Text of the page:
ER doctor protests calls cancellation of health-care coverage for refugees disgraceful

Posted by admin on Jul 8th, 2012

by Alex Weber

What was supposed to be a run-of-the-mill funding announcement Thursday quickly turned sour when police were called to remove an emergency room doctor from the London Employment Help Centre.

Diane Finley, minister of Human Resources and Skills Development, was at the centre to announce federal government funding for three local organizations to help improve their accessibility.

But her remarks were delayed by Dr. Tarek Loubani.

Loubani, an emergency room doctor at London Health Sciences Centre, was protesting the Conservative government’s recent changes to refugee health care in Canada.

The changes mean refugees whose claims are pending or have not been accepted can’t access a variety of health care services including hospital care, prenatal care, dental and vision services and mental health care, unless their condition is a threat to greater public health.

The government had originally said it was cutting health care to all refugees, but quietly changed the information on its website Friday afternoon.

Loubani, who came to Canada in 1991 as a Pakistani refugee when he was 10, called the changes disgraceful.

“As a physician, I certainly understand that it’s not possible for me to do my job properly when people are worried about money and when I have to separate the patients who are allowed to receive care and the patients who are not,” he said.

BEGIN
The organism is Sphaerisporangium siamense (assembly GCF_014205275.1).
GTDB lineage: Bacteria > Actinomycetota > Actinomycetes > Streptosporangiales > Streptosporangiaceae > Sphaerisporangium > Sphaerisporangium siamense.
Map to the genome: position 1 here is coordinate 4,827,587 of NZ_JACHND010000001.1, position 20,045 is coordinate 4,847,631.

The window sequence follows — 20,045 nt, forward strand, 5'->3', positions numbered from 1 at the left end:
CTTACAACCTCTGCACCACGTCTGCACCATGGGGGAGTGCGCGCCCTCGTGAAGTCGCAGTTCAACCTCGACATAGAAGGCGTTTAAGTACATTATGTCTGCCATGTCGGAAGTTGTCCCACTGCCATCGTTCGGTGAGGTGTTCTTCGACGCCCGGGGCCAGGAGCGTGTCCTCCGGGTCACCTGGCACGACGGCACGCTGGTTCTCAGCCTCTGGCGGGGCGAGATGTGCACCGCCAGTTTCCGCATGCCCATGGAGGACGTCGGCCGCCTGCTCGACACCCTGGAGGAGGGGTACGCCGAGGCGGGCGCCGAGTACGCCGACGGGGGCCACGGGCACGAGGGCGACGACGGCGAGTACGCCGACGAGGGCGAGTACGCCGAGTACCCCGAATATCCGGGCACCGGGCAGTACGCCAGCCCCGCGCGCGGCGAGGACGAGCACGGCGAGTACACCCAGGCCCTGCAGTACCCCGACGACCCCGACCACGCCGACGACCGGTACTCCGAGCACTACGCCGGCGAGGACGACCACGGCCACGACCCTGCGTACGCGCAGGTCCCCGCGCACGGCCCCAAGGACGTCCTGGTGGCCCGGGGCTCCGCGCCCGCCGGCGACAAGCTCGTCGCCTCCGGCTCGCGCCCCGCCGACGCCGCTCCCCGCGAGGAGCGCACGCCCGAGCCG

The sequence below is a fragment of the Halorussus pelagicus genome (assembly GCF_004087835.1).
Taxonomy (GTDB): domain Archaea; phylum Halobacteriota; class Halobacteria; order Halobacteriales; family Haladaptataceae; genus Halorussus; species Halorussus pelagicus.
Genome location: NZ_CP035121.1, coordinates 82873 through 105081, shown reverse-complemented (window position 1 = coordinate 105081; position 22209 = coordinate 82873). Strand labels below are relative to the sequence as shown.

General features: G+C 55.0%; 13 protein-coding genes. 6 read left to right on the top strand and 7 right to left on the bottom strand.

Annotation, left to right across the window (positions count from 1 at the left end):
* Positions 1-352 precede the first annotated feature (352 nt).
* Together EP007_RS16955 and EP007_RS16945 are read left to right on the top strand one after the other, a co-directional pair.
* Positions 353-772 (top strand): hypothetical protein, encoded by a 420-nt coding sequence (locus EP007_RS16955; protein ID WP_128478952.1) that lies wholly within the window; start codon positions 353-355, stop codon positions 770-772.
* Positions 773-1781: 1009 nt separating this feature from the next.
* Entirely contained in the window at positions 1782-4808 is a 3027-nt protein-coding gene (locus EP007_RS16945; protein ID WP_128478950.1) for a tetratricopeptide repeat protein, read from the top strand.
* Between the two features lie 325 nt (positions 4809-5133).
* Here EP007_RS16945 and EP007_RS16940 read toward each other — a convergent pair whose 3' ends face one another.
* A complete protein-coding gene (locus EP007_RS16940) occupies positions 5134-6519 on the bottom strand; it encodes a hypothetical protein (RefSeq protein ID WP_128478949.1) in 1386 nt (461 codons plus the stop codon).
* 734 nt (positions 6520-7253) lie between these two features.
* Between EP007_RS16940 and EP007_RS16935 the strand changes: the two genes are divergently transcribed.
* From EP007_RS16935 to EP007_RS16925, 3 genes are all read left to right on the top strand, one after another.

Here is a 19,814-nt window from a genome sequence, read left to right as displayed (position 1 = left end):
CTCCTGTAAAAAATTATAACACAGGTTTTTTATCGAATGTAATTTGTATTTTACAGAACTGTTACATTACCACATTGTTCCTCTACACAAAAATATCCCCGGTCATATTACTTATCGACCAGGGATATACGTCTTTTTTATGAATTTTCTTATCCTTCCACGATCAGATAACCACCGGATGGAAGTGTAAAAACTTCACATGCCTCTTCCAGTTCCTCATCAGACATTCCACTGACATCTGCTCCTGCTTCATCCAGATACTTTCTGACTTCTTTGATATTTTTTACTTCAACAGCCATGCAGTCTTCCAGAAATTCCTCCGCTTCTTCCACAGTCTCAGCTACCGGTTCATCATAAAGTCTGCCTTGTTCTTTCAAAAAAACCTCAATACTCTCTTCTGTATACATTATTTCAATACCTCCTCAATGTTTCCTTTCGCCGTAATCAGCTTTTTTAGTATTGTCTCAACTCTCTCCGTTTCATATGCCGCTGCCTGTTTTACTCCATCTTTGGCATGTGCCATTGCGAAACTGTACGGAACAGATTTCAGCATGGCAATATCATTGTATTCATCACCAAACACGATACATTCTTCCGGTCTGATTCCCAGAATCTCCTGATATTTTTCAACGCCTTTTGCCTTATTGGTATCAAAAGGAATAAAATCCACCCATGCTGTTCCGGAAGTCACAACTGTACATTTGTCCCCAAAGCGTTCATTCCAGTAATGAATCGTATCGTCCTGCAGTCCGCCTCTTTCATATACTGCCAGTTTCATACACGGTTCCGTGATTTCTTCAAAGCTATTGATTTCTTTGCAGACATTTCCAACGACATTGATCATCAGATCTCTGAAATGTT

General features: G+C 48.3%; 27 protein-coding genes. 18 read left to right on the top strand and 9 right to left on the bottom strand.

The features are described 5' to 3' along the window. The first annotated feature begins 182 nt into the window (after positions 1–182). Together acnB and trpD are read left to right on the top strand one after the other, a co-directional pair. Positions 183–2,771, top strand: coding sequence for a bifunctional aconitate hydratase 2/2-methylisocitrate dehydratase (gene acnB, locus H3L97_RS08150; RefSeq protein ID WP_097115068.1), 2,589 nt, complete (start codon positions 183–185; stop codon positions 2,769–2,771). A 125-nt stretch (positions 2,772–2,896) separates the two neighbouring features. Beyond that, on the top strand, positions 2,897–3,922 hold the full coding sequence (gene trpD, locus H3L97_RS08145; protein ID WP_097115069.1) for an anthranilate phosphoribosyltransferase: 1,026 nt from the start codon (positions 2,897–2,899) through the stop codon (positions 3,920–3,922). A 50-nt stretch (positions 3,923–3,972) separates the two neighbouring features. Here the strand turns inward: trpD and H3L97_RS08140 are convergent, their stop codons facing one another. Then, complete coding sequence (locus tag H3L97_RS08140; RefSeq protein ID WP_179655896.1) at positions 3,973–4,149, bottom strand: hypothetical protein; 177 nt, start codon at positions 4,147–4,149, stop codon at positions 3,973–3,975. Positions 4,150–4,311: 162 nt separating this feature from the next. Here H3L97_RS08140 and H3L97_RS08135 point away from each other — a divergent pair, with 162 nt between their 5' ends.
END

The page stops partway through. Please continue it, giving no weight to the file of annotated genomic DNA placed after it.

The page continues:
“As a refugee, certainly, I understand the system is not just something given to freeloaders, but something given to people who are in need. . . I cannot just stand silently, that would mean my complicity in this and I cannot be complicit.”

Loubani was escorted out of the building by three London police officers, delaying Finley’s announcement by about 30 minutes.

After thanking people for their patience and reiterating the government’s stance on refugee health care, Finley announced the London Employment Help Centre, Scouts Canada and the London Potters Guild will receive money to improve accessibility.

Scouts Canada is getting $50,000 to improve accessibility in its washrooms, entrances and storage areas.

The London Potters Guild is receiving $50,000 to make its building more accessible. And the London Employment Help Centre is getting just under $12,600 to install automatic door openers and buy special computers for about 40 audio and visually impaired clients.

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